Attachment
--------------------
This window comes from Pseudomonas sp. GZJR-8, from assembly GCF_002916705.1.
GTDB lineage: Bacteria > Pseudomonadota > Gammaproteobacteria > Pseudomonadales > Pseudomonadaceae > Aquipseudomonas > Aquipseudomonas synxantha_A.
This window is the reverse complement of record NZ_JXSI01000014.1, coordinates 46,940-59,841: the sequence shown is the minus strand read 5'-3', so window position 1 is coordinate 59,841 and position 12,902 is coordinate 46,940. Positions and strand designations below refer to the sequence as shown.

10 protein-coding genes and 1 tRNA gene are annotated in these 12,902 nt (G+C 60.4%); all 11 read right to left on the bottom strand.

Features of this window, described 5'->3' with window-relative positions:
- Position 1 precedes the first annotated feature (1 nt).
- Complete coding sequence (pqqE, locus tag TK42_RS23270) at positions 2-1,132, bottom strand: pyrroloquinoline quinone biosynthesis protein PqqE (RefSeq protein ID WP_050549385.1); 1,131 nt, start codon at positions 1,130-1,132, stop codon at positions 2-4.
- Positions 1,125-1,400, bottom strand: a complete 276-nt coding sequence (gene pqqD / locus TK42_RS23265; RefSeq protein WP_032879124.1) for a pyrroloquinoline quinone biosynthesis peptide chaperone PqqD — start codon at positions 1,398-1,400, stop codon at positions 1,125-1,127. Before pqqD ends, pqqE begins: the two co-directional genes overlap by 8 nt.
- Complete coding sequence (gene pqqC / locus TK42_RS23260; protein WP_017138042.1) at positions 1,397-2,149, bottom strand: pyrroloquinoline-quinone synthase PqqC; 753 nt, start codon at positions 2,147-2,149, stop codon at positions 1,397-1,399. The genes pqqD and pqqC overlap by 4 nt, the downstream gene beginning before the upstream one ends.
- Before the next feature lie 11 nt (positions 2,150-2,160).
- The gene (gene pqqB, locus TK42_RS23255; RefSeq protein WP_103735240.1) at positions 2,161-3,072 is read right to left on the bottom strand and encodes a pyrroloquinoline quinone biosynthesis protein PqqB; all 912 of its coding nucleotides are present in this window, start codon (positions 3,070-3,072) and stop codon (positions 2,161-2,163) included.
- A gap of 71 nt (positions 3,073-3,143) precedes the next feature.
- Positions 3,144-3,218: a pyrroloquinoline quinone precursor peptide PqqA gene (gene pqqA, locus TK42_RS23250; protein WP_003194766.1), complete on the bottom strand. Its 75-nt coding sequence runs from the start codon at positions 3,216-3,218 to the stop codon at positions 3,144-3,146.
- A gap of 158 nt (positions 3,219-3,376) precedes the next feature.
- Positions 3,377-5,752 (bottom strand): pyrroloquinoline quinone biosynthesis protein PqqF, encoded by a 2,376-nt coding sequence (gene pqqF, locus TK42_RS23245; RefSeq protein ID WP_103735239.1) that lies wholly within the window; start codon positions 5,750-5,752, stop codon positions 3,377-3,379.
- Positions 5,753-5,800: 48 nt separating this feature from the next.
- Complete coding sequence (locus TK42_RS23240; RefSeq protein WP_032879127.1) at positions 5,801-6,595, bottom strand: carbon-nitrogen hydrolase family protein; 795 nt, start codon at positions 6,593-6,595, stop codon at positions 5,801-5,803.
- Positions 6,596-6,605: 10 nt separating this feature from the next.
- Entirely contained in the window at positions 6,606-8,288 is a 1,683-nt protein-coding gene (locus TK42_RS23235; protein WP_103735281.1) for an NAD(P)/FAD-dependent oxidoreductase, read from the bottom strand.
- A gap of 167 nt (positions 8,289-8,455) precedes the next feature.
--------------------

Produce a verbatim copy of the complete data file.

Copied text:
This window comes from Pseudomonas sp. GZJR-8, from assembly GCF_002916705.1.
GTDB lineage: Bacteria > Pseudomonadota > Gammaproteobacteria > Pseudomonadales > Pseudomonadaceae > Aquipseudomonas > Aquipseudomonas synxantha_A.
This window is the reverse complement of record NZ_JXSI01000014.1, coordinates 46,940-59,841: the sequence shown is the minus strand read 5'-3', so window position 1 is coordinate 59,841 and position 12,902 is coordinate 46,940. Positions and strand designations below refer to the sequence as shown.

10 protein-coding genes and 1 tRNA gene are annotated in these 12,902 nt (G+C 60.4%); all 11 read right to left on the bottom strand.

Features of this window, described 5'->3' with window-relative positions:
- Position 1 precedes the first annotated feature (1 nt).
- Complete coding sequence (pqqE, locus tag TK42_RS23270) at positions 2-1,132, bottom strand: pyrroloquinoline quinone biosynthesis protein PqqE (RefSeq protein ID WP_050549385.1); 1,131 nt, start codon at positions 1,130-1,132, stop codon at positions 2-4.
- Positions 1,125-1,400, bottom strand: a complete 276-nt coding sequence (gene pqqD / locus TK42_RS23265; RefSeq protein WP_032879124.1) for a pyrroloquinoline quinone biosynthesis peptide chaperone PqqD — start codon at positions 1,398-1,400, stop codon at positions 1,125-1,127. Before pqqD ends, pqqE begins: the two co-directional genes overlap by 8 nt.
- Complete coding sequence (gene pqqC / locus TK42_RS23260; protein WP_017138042.1) at positions 1,397-2,149, bottom strand: pyrroloquinoline-quinone synthase PqqC; 753 nt, start codon at positions 2,147-2,149, stop codon at positions 1,397-1,399. The genes pqqD and pqqC overlap by 4 nt, the downstream gene beginning before the upstream one ends.
- Before the next feature lie 11 nt (positions 2,150-2,160).
- The gene (gene pqqB, locus TK42_RS23255; RefSeq protein WP_103735240.1) at positions 2,161-3,072 is read right to left on the bottom strand and encodes a pyrroloquinoline quinone biosynthesis protein PqqB; all 912 of its coding nucleotides are present in this window, start codon (positions 3,070-3,072) and stop codon (positions 2,161-2,163) included.
- A gap of 71 nt (positions 3,073-3,143) precedes the next feature.
- Positions 3,144-3,218: a pyrroloquinoline quinone precursor peptide PqqA gene (gene pqqA, locus TK42_RS23250; protein WP_003194766.1), complete on the bottom strand. Its 75-nt coding sequence runs from the start codon at positions 3,216-3,218 to the stop codon at positions 3,144-3,146.
- A gap of 158 nt (positions 3,219-3,376) precedes the next feature.
- Positions 3,377-5,752 (bottom strand): pyrroloquinoline quinone biosynthesis protein PqqF, encoded by a 2,376-nt coding sequence (gene pqqF, locus TK42_RS23245; RefSeq protein ID WP_103735239.1) that lies wholly within the window; start codon positions 5,750-5,752, stop codon positions 3,377-3,379.
- Positions 5,753-5,800: 48 nt separating this feature from the next.
- Complete coding sequence (locus TK42_RS23240; RefSeq protein WP_032879127.1) at positions 5,801-6,595, bottom strand: carbon-nitrogen hydrolase family protein; 795 nt, start codon at positions 6,593-6,595, stop codon at positions 5,801-5,803.
- Positions 6,596-6,605: 10 nt separating this feature from the next.
- Entirely contained in the window at positions 6,606-8,288 is a 1,683-nt protein-coding gene (locus TK42_RS23235; protein WP_103735281.1) for an NAD(P)/FAD-dependent oxidoreductase, read from the bottom strand.
- A gap of 167 nt (positions 8,289-8,455) precedes the next feature.